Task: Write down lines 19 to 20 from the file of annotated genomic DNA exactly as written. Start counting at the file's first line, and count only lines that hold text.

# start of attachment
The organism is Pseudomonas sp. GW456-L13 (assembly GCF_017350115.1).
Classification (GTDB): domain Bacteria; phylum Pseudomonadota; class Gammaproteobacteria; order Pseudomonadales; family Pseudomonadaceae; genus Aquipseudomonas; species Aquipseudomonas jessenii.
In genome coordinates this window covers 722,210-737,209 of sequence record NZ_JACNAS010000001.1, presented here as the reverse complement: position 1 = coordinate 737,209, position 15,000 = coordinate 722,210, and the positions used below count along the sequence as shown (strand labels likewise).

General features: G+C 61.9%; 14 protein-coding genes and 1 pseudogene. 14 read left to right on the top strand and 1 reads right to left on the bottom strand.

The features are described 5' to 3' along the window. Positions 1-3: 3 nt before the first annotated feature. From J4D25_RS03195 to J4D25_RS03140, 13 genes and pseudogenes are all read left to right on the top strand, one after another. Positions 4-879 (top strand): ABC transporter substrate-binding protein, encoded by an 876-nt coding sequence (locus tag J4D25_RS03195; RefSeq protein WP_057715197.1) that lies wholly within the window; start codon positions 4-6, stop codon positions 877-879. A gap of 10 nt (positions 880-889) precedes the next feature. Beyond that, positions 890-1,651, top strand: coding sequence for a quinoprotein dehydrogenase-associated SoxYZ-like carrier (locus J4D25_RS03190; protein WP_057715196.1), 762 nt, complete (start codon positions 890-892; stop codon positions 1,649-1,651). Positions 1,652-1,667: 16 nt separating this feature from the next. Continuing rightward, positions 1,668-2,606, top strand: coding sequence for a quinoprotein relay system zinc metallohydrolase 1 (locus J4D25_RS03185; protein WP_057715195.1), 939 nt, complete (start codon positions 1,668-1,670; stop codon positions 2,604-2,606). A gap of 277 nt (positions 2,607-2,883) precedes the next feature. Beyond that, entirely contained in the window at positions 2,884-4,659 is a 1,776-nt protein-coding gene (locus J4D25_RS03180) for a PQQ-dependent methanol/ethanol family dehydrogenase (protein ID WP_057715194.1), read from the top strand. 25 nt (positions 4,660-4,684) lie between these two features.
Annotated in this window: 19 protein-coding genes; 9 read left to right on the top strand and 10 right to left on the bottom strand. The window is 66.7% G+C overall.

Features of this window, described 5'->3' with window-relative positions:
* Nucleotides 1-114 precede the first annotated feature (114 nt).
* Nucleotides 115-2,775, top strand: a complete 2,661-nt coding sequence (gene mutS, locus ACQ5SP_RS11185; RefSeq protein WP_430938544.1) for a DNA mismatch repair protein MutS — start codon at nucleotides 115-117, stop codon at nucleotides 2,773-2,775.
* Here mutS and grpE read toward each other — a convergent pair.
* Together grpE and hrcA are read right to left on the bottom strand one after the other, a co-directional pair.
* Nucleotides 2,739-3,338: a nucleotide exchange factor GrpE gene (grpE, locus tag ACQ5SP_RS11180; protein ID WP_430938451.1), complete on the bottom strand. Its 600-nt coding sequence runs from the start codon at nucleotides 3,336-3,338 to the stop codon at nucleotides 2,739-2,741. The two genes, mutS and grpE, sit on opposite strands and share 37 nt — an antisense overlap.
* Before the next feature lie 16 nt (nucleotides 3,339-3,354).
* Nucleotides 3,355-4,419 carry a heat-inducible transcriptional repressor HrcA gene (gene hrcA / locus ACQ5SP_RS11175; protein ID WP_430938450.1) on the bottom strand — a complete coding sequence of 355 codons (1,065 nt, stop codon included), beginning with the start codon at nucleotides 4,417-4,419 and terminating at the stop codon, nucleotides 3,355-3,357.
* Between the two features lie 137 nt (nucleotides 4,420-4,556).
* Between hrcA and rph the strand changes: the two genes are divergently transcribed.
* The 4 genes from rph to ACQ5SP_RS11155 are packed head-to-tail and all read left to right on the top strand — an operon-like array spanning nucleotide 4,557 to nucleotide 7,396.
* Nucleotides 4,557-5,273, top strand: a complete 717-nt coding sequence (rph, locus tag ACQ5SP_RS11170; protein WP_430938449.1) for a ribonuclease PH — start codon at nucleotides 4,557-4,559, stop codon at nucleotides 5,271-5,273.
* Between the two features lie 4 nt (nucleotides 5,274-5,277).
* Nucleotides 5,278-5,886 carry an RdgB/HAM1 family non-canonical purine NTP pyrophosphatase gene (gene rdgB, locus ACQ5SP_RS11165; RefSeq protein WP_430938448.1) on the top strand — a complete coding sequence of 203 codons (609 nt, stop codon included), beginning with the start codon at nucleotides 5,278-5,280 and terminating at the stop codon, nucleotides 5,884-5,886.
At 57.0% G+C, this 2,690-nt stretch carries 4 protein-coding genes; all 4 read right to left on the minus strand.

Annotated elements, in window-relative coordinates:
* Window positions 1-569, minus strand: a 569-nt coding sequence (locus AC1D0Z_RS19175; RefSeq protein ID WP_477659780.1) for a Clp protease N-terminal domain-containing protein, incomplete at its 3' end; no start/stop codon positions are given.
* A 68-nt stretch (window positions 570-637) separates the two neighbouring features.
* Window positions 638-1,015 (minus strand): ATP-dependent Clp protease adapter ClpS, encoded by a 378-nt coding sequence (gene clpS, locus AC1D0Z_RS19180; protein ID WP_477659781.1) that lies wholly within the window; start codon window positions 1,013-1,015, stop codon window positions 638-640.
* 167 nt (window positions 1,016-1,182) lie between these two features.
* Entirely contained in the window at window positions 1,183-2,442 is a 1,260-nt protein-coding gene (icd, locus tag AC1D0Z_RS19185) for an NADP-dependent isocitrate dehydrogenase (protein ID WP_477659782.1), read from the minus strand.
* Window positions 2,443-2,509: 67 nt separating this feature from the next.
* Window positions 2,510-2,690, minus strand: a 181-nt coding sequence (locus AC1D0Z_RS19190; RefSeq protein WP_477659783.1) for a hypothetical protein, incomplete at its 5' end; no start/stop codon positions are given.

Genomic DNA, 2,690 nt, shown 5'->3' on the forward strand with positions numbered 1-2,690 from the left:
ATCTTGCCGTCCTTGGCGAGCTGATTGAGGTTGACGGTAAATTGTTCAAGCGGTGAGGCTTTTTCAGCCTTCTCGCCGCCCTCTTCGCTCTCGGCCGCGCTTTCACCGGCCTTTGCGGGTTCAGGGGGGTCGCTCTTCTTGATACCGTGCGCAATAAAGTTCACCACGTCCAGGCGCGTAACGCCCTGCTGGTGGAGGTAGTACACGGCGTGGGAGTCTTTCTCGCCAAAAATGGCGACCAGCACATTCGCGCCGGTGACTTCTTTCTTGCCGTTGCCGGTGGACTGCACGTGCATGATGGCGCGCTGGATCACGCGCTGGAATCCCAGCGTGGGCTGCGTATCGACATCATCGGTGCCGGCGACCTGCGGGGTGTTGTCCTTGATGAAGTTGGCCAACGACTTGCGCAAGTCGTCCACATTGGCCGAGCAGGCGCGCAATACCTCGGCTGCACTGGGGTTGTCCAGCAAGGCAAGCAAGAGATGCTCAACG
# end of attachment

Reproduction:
* Between the two features lie 4 nt (nucleotides 5,274-5,277).
* Nucleotides 5,278-5,886 carry an RdgB/HAM1 family non-canonical purine NTP pyrophosphatase gene (gene rdgB, locus ACQ5SP_RS11165; RefSeq protein WP_430938448.1) on the top strand — a complete coding sequence of 203 codons (609 nt, stop codon included), beginning with the start codon at nucleotides 5,278-5,280 and terminating at the stop codon, nucleotides 5,884-5,886.